Gastroesophageal Acid Reflux Control 5 Years After Antireflux Surgery, Compared With Long-Term Esomeprazole Therapy

Jan G. Hatlebakk, Frank Zerbib, Stanislas Bruley des Varannes, Stephen E. Attwood, Christian Ell, Roberto Fiocca, Jean Paul Galmiche, Stefan Eklund, Göran Långström, Tore Lind, Lars R. Lundell

Research output: Contribution to journalArticlepeer-review

Abstract

Background & Aims: We compared the ability of laparoscopic antireflux surgery (LARS) and esomeprazole to control esophageal acid exposure, over a 5-year period, in patients with chronic gastroesophageal reflux disease (GERD). We also studied whether intraesophageal and intragastric pH parameters off and on therapy were associated with long-term outcomes. Methods: We analyzed data from a prospective, randomized, open-label trial comparing the efficacy and safety of LARS vs esomeprazole (20 or 40 mg/d) over 5 years in patients with chronic GERD. Ambulatory intraesophageal and intragastric 24-hour pH monitoring data were compared between groups before LARS or the start of esomeprazole treatment, and 6 months and 5 years afterward. A secondary aim was to evaluate the association between baseline and 6-month pH parameters and esomeprazole dose escalation, reappearance of GERD symptoms, and treatment failure over 5 years in patients receiving LARS or esomeprazole. Results: In the LARS group (n = 116), the median 24-hour esophageal acid exposure was 8.6% at baseline and 0.7% after 6 months and 5 years (P <.001 vs baseline). In the esomeprazole group (n = 151), the median 24-hour esophageal acid exposure was 8.8% at baseline, 2.1% after 6 months, and 1.9% after 5 years (P <.001, therapy vs baseline, and LARS vs esomeprazole). Gastric acidity was stable in both groups. Patients who required a dose increase to 40 mg/d had more severe supine reflux at baseline, and decreased esophageal acid exposure (P <.02) and gastric acidity after dose escalation. Esophageal and intragastric pH parameters, off and on therapy, did not predict long-term symptom breakthrough. Conclusions: In a prospective study of patients with chronic GERD, esophageal acid reflux was reduced greatly by LARS or esomeprazole therapy. However, patients receiving LARS had significantly greater reductions in 24-hour esophageal acid exposure after 6 months and 5 years. Esophageal and gastric pH, off and on therapy, did not predict long-term outcomes of patients. Abnormal supine acid exposure predicted esomeprazole dose escalation. ClinicalTrials.Gov identifier: NCT00251927 (available: http://clinicaltrials.gov/ct2/show/NCT00251927).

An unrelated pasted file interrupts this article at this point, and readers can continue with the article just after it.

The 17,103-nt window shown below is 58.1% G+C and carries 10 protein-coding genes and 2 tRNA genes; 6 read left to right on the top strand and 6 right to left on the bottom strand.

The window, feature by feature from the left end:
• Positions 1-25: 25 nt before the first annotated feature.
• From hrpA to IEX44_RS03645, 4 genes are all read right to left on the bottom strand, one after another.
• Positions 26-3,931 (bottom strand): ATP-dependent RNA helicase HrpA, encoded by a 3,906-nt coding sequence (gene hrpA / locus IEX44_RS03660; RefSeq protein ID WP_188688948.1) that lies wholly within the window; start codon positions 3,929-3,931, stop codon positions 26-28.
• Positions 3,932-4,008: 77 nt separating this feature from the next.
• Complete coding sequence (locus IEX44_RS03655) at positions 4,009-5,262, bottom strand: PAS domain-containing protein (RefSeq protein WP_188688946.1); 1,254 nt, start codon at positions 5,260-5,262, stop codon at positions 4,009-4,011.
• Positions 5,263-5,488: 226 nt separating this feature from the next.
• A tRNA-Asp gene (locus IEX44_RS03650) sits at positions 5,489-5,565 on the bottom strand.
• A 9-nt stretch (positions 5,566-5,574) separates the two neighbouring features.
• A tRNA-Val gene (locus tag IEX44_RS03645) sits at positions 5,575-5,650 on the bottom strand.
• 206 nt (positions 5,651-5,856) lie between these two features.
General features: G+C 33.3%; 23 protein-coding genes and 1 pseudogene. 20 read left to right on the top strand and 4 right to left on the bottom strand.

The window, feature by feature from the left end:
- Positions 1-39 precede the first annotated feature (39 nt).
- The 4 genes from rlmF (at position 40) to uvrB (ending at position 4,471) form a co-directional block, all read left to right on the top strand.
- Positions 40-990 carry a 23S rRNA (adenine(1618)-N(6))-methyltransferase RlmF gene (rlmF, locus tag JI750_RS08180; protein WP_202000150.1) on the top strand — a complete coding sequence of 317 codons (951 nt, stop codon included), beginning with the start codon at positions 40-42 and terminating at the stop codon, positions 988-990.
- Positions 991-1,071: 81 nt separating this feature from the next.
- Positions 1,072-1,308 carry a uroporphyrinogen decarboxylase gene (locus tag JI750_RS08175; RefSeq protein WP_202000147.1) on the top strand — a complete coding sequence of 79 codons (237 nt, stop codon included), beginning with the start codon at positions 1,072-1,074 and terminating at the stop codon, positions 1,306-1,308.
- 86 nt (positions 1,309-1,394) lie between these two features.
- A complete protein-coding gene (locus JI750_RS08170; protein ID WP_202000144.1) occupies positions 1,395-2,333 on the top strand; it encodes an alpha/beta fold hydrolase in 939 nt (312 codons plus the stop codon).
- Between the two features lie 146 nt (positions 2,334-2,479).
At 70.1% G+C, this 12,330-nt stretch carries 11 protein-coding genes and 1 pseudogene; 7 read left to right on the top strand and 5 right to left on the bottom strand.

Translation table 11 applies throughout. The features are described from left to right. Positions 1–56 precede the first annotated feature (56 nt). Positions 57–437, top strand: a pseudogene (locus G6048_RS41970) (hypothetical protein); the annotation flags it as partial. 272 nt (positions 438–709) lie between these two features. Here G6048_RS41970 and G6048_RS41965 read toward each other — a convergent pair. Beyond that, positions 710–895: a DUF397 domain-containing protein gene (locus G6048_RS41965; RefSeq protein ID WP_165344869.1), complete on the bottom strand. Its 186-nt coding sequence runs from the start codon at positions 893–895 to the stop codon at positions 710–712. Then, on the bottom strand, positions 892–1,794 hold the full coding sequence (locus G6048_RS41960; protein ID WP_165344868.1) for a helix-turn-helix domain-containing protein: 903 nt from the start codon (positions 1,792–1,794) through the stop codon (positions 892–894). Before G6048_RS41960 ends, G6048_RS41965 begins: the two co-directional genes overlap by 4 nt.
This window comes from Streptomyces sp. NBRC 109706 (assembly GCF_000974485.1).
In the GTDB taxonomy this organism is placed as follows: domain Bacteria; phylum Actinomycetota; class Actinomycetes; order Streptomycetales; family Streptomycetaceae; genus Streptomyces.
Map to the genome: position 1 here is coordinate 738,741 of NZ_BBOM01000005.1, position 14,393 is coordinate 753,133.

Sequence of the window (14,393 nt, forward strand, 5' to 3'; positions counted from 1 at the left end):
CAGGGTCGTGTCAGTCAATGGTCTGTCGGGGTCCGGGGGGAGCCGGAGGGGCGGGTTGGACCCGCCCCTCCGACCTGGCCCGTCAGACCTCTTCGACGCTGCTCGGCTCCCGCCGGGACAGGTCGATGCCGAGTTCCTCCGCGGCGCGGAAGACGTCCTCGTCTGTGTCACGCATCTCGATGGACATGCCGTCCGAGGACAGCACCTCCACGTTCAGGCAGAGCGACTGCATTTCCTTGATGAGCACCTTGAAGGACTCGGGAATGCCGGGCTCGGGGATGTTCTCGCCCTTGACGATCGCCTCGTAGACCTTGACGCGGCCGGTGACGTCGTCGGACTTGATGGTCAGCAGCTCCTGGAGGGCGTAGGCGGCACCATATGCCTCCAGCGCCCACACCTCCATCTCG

Original languageEnglish
JournalClinical Gastroenterology and Hepatology
DOIs
Publication statusAccepted/In press - 2015

Keywords

  • Clinical Trial
  • Esophageal pH Monitoring
  • LOTUS Study
  • Proton Pump Inhibitor

ASJC Scopus subject areas

  • Gastroenterology
  • Hepatology

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